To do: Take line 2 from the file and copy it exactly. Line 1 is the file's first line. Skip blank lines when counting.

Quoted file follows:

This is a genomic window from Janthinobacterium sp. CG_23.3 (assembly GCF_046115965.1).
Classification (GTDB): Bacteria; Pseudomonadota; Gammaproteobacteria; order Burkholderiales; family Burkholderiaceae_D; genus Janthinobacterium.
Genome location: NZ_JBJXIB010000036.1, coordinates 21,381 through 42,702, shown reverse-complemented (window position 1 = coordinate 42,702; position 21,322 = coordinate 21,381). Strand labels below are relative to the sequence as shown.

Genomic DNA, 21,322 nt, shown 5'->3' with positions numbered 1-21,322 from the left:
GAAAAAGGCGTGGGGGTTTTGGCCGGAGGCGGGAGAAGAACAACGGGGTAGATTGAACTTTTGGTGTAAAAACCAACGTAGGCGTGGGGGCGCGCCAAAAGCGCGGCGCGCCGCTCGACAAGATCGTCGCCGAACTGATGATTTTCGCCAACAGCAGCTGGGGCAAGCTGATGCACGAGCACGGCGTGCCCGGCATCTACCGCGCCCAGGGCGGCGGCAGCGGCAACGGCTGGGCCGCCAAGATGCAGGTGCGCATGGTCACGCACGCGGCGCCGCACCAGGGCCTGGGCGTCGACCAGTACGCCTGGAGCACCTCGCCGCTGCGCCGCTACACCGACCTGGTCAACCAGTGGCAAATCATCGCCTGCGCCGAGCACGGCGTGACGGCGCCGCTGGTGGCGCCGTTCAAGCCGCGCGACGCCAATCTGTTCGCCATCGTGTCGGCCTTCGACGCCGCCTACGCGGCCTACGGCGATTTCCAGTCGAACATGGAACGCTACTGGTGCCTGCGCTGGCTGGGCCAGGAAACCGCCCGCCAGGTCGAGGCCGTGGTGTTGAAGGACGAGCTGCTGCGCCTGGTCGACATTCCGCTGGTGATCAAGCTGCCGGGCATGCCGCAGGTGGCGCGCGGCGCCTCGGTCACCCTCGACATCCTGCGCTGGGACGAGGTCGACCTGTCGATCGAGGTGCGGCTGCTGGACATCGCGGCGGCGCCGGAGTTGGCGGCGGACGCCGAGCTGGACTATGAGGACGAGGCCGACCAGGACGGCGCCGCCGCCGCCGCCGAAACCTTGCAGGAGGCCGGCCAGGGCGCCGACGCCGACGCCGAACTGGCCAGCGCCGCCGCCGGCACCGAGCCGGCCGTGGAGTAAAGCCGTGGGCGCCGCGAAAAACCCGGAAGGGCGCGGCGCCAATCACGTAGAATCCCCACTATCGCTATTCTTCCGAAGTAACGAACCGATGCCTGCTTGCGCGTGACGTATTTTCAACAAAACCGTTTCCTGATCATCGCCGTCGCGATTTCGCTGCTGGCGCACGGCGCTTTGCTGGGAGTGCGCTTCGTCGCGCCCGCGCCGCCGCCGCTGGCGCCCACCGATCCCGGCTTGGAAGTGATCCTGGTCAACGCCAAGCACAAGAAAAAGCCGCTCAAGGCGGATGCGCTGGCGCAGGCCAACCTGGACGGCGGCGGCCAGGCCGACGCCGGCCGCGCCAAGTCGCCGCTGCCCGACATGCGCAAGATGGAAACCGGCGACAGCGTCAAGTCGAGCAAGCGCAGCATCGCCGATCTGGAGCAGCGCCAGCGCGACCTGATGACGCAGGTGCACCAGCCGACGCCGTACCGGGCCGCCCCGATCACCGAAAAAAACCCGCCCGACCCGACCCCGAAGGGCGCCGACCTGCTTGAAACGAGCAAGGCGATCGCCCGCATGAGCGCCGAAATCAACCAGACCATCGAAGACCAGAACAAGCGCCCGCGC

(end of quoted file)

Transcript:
Classification (GTDB): Bacteria; Pseudomonadota; Gammaproteobacteria; order Burkholderiales; family Burkholderiaceae_D; genus Janthinobacterium.